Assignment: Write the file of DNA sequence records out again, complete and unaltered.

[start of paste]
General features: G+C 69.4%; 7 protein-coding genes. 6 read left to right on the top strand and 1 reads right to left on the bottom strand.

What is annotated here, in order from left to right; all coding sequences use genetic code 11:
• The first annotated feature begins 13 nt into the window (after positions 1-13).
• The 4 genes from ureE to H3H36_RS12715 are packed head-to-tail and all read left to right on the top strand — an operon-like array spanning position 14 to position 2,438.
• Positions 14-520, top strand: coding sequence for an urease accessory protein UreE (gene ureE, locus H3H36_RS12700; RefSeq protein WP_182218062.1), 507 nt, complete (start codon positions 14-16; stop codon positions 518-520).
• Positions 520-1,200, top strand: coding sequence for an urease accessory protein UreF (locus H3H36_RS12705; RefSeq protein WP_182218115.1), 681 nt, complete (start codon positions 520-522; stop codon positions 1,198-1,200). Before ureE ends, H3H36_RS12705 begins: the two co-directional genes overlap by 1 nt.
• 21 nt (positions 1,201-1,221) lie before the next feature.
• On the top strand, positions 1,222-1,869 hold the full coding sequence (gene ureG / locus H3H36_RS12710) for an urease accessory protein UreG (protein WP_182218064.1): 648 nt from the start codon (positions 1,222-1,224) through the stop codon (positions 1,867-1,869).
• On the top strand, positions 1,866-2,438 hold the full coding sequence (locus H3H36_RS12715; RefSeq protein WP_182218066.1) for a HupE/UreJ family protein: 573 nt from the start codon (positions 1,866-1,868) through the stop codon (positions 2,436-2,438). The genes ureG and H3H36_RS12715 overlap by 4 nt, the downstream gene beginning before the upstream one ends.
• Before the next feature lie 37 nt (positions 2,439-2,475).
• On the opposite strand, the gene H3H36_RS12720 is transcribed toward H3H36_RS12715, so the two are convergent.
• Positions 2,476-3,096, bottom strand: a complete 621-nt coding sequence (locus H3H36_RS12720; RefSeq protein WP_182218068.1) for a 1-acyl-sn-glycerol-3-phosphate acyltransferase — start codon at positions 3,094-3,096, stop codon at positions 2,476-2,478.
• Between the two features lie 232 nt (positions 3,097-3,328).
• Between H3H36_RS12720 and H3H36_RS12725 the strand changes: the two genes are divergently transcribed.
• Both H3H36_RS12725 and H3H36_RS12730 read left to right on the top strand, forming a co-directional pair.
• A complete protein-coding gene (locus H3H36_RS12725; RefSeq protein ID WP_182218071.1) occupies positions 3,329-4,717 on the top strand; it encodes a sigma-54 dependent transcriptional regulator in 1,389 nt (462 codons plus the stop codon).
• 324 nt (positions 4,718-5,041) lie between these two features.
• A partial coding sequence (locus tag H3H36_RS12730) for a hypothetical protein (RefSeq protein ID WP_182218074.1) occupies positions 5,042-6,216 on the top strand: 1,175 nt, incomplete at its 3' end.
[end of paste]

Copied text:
General features: G+C 69.4%; 7 protein-coding genes. 6 read left to right on the top strand and 1 reads right to left on the bottom strand.

What is annotated here, in order from left to right; all coding sequences use genetic code 11:
• The first annotated feature begins 13 nt into the window (after positions 1-13).
• The 4 genes from ureE to H3H36_RS12715 are packed head-to-tail and all read left to right on the top strand — an operon-like array spanning position 14 to position 2,438.
• Positions 14-520, top strand: coding sequence for an urease accessory protein UreE (gene ureE, locus H3H36_RS12700; RefSeq protein WP_182218062.1), 507 nt, complete (start codon positions 14-16; stop codon positions 518-520).
• Positions 520-1,200, top strand: coding sequence for an urease accessory protein UreF (locus H3H36_RS12705; RefSeq protein WP_182218115.1), 681 nt, complete (start codon positions 520-522; stop codon positions 1,198-1,200). Before ureE ends, H3H36_RS12705 begins: the two co-directional genes overlap by 1 nt.
• 21 nt (positions 1,201-1,221) lie before the next feature.
• On the top strand, positions 1,222-1,869 hold the full coding sequence (gene ureG / locus H3H36_RS12710) for an urease accessory protein UreG (protein WP_182218064.1): 648 nt from the start codon (positions 1,222-1,224) through the stop codon (positions 1,867-1,869).
• On the top strand, positions 1,866-2,438 hold the full coding sequence (locus H3H36_RS12715; RefSeq protein WP_182218066.1) for a HupE/UreJ family protein: 573 nt from the start codon (positions 1,866-1,868) through the stop codon (positions 2,436-2,438). The genes ureG and H3H36_RS12715 overlap by 4 nt, the downstream gene beginning before the upstream one ends.
• Before the next feature lie 37 nt (positions 2,439-2,475).
• On the opposite strand, the gene H3H36_RS12720 is transcribed toward H3H36_RS12715, so the two are convergent.
• Positions 2,476-3,096, bottom strand: a complete 621-nt coding sequence (locus H3H36_RS12720; RefSeq protein WP_182218068.1) for a 1-acyl-sn-glycerol-3-phosphate acyltransferase — start codon at positions 3,094-3,096, stop codon at positions 2,476-2,478.
• Between the two features lie 232 nt (positions 3,097-3,328).
• Between H3H36_RS12720 and H3H36_RS12725 the strand changes: the two genes are divergently transcribed.
• Both H3H36_RS12725 and H3H36_RS12730 read left to right on the top strand, forming a co-directional pair.
• A complete protein-coding gene (locus H3H36_RS12725; RefSeq protein ID WP_182218071.1) occupies positions 3,329-4,717 on the top strand; it encodes a sigma-54 dependent transcriptional regulator in 1,389 nt (462 codons plus the stop codon).
• 324 nt (positions 4,718-5,041) lie between these two features.
• A partial coding sequence (locus tag H3H36_RS12730) for a hypothetical protein (RefSeq protein ID WP_182218074.1) occupies positions 5,042-6,216 on the top strand: 1,175 nt, incomplete at its 3' end.